SACRAMENTO — Lyft Inc. has agreed to pay $12.25 million to settle a worker classification lawsuit in a deal that maintains its drivers’ status as independent contractors, a key aspect of the ride-hailing app’s business model.

The proposed agreement will allow drivers to submit claims for payment based on hours worked; the more time a driver spent in “ride mode,” the more money he or she can seek. Lyft also agreed to change its at-will termination provision to specify what actions will lead the company to deactivate a driver’s account. Lyft will also pay for any arbitration costs associated with drivers’ claims and, “as soon as possible,” create an unspecified reward program for drivers who receive good reviews from passengers.

“We are pleased to have resolved this matter on terms that preserve the flexibility of drivers to control when, where and for how long they drive on the platform,” Lyft general counsel Kristin Sverchek said in a prepared statement. “Apart from this settlement, we continue to explore a variety of ways to provide services and support for our driver community, including the potential for portable benefits.”

The agreement, which would fully resolve the putative class action Cotter v. Lyft, 13-4065, has been submitted to U.S. District Judge Vince Chhabria of the Northern District of California for approval.

The Lyft settlement could have big ramifications for other lawsuits challenging workers’ classification in sharing-economy startups and particularly for Uber Technologies Inc., which is facing nearly identical litigation in the Northern District courtroom of U.S. District Judge Edward Chen.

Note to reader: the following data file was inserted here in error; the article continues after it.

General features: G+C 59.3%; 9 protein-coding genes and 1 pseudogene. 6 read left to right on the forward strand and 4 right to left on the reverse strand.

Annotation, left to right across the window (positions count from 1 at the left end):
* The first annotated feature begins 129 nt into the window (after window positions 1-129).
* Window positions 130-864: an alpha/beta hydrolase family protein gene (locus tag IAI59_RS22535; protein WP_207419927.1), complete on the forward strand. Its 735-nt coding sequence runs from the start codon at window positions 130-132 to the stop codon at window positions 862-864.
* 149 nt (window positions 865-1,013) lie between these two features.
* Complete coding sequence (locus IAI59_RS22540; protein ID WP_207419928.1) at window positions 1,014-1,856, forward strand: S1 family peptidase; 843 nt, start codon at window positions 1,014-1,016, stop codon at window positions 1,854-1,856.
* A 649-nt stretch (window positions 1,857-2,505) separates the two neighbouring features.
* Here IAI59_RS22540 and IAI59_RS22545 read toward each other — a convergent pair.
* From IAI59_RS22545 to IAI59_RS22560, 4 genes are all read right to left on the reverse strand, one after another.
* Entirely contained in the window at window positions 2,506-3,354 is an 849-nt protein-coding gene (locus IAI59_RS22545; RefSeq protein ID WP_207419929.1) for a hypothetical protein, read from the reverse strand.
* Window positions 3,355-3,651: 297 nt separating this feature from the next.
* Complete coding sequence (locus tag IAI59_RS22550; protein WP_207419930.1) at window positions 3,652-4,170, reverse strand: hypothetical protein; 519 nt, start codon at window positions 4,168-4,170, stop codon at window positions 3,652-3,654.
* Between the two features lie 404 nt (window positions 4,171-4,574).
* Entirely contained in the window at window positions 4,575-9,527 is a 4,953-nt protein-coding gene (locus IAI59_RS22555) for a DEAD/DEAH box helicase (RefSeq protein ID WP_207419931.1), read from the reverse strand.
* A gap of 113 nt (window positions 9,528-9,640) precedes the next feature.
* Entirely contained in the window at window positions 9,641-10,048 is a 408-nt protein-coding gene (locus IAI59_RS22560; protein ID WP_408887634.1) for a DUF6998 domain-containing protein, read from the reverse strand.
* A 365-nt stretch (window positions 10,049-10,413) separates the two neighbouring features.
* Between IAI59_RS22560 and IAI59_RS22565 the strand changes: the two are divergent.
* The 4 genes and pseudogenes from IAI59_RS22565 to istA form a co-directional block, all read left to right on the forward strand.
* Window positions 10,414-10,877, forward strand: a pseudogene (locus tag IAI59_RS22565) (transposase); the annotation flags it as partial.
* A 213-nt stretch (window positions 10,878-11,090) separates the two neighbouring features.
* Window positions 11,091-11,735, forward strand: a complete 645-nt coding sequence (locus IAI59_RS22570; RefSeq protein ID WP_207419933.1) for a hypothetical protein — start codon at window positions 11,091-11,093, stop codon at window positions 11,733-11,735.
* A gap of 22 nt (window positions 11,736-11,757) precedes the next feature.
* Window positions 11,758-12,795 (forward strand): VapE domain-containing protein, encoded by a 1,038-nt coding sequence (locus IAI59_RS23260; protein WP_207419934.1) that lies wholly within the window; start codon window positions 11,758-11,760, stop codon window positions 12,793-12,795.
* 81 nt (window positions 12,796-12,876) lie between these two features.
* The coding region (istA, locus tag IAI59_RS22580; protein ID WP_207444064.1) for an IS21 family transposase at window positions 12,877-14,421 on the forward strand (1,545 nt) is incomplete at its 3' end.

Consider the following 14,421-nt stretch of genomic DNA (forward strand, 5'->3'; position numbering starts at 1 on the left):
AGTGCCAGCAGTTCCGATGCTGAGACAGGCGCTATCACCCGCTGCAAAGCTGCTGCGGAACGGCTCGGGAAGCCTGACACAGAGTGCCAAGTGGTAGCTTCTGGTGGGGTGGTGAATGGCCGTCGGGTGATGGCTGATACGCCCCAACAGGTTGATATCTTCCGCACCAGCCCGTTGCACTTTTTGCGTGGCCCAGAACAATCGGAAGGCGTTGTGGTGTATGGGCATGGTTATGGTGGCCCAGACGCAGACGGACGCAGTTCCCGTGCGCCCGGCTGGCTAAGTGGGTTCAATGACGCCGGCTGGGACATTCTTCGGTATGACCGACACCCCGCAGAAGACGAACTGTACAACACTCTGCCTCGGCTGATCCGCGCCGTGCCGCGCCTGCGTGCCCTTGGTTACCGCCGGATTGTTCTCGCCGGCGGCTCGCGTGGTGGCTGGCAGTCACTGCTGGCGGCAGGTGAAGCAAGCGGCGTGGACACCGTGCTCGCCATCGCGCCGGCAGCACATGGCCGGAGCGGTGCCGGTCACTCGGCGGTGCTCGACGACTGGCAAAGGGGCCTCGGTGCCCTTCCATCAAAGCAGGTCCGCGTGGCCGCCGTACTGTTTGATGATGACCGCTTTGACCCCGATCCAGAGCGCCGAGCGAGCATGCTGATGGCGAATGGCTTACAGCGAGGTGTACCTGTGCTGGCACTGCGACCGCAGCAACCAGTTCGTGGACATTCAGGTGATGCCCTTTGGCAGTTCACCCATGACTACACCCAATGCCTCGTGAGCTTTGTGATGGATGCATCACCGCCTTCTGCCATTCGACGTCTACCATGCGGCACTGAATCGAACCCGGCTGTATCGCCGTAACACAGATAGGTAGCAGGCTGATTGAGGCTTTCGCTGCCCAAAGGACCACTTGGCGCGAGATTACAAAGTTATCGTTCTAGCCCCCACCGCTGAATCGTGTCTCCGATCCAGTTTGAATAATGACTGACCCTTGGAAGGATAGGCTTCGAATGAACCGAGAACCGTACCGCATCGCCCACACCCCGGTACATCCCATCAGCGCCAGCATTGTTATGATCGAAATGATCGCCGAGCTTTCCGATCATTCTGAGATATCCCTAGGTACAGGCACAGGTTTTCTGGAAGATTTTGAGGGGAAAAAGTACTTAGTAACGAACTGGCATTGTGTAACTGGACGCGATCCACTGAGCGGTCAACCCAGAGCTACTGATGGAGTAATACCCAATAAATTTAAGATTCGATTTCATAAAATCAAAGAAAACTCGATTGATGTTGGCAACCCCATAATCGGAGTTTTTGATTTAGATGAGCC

“I can’t see how it wouldn’t have some impact” on the Uber class action, said Daniel Hutchinson, a partner at plaintiffs firm Lieff Cabraser Heimann & Bernstein. “Given the all-or-nothing aspect of this litigation—it’s not only significant litigation, it’s also challenging the way Uber does business—the stakes for Uber are very high.”

The same Boston attorney, Shannon Liss-Riordan of Lichten & Liss-Riordan, is representing plaintiffs in both the Lyft and Uber worker-classification suits. She did not return messages left Wednesday.

The settlement appears to be a move ripped straight from Lyft’s regulatory and litigation playbook. Unlike its more aggressive rival, Uber, the company is known for working with potential opponents and reaching resolutions before confrontations last too long or become too costly. Sverchek told The Recorder in an interview last year that the company will “fight tooth and nail” when warranted but added that “collaboration is really what Lyft does best.”

Stephen Hirschfeld, a partner at Hirschfeld Kraemer, cautioned against drawing parallels between the Lyft settlement and other outstanding lawsuits challenging the gig economy. Liss-Riordan has “more leverage” in the Uber lawsuit, he said, because the judge has certified that class action, set a trial date and ruled Uber’s arbitration clause unenforceable.

The Lyft settlement “says to me that the plaintiffs’ lawyer in this case was willing to resolve this short of destroying the business model by pursuing due process rights and some job security for the drivers,” Hirschfeld said. “She got that, and Lyft got some finality.”

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